I spotted this unique dripping wax seal on a jar of Herrell's hot fudge at Cardullo's a few weeks ago. It's unlike anything I've seen. Alas, when I checked out their site, I found a note saying that the packaging would be discontinued! But why?!
Judy Herrell wrote in an email that there were several reasons why Herrell's will no longer be using the tops: 1) people found them difficult to open or "too pretty to open" (thus making it self-defeating), 2) Herrell's discovered that the scented wax is not recyclable and they are committed to offering a 'green' product, and 3) the wax tops were made by hand-dipping, which is labor-intensive and expensive.
I'm torn. It's such a clever and eye-catching idea. It's a communicative visual ploy that really makes one want to eat hot, rich, luscious, chocolatey, drippy fudge. When I mentioned to the
cashier that Herrell's would be discontinuing the packaging, he exclaimed,
"Oh no! But that's what was so cool about them!" Though he immediately
followed by saying, "It's really great fudge though."
If you are like me, you suddenly have a craving for hot, dripping fudge. Photo by me.
On the other hand, kudos for commitment to ecological awareness. And I can completely understand the point about the packaging defeating the purpose of the product. My boyfriend (who can finish a jar of this fudge within a matter of hours, armed with nothing but a spoon) has been keen to rip off the wax and dig in, while I want to preserve it forever as an art piece.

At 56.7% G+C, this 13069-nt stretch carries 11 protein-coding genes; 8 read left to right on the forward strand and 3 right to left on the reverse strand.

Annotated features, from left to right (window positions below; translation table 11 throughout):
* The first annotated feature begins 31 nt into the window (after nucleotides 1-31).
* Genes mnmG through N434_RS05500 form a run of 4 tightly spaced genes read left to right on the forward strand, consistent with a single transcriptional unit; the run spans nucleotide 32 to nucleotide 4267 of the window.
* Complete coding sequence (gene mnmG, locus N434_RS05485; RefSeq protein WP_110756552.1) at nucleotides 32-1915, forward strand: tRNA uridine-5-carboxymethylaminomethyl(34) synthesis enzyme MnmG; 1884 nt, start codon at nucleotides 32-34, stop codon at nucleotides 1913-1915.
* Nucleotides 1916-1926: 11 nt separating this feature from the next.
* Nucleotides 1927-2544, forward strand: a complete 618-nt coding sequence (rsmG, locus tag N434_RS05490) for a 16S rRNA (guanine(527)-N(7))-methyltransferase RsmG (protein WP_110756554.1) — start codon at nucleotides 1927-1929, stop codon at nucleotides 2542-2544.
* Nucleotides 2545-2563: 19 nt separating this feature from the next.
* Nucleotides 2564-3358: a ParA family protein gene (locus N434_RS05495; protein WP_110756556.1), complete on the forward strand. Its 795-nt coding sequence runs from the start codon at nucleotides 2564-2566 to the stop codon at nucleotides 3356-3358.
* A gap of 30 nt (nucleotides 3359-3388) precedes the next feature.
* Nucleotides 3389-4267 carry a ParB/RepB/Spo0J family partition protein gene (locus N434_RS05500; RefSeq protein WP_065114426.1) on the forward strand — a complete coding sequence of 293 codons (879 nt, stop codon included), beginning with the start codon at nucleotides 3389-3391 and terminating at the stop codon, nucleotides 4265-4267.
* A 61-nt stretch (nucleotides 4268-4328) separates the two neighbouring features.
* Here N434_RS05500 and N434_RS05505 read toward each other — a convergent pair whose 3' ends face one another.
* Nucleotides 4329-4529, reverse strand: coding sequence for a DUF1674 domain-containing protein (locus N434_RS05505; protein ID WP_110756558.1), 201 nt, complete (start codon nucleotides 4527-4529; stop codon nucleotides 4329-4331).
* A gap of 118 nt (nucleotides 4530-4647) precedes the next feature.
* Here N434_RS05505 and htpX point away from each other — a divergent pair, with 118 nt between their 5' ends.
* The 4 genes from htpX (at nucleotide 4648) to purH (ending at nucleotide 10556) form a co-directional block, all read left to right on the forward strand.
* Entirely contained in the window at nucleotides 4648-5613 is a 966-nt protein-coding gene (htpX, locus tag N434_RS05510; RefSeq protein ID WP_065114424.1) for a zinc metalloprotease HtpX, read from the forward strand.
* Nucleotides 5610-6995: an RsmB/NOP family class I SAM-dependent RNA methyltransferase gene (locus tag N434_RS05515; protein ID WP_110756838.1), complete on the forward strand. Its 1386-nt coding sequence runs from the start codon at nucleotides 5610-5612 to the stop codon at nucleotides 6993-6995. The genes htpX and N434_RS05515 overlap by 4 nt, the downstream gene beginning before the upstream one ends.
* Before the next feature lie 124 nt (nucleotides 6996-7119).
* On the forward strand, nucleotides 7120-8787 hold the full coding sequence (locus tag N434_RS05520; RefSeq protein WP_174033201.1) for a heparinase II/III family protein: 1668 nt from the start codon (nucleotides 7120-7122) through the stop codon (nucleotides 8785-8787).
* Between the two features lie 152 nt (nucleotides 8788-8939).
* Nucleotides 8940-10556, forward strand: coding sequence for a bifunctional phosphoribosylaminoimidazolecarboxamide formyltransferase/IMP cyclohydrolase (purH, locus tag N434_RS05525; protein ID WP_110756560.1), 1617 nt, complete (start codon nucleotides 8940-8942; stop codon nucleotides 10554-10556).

Herrell's dripping wax tops are another example that at a certain point package design can become too attractive, defeating the purpose of the product. Another example are the wonderful Tea Forté infuser cones, which have been profiled on this site before. I have seen one of these tea infusers in a coworker's cubicle, its little paper leaf poking jauntily out of a tea cup. And there it remains. When I asked about it, they said that it was a gift from a friend, and that it's just "too pretty" to ruin with hot water.
I guess what matters in the end is that Herrell's doesn't need drippy wax tops to convince New Englanders of the delicious nature of their fudge, and in some cases the gorgeous packaging may be hindering the enjoyment of this lovely product. I'm still sad about it being discontinued though. (And still hiding the fudge behind canned lima beans to save it from my boyfriend.)
Warns you to stay away from her Herrell's fudge!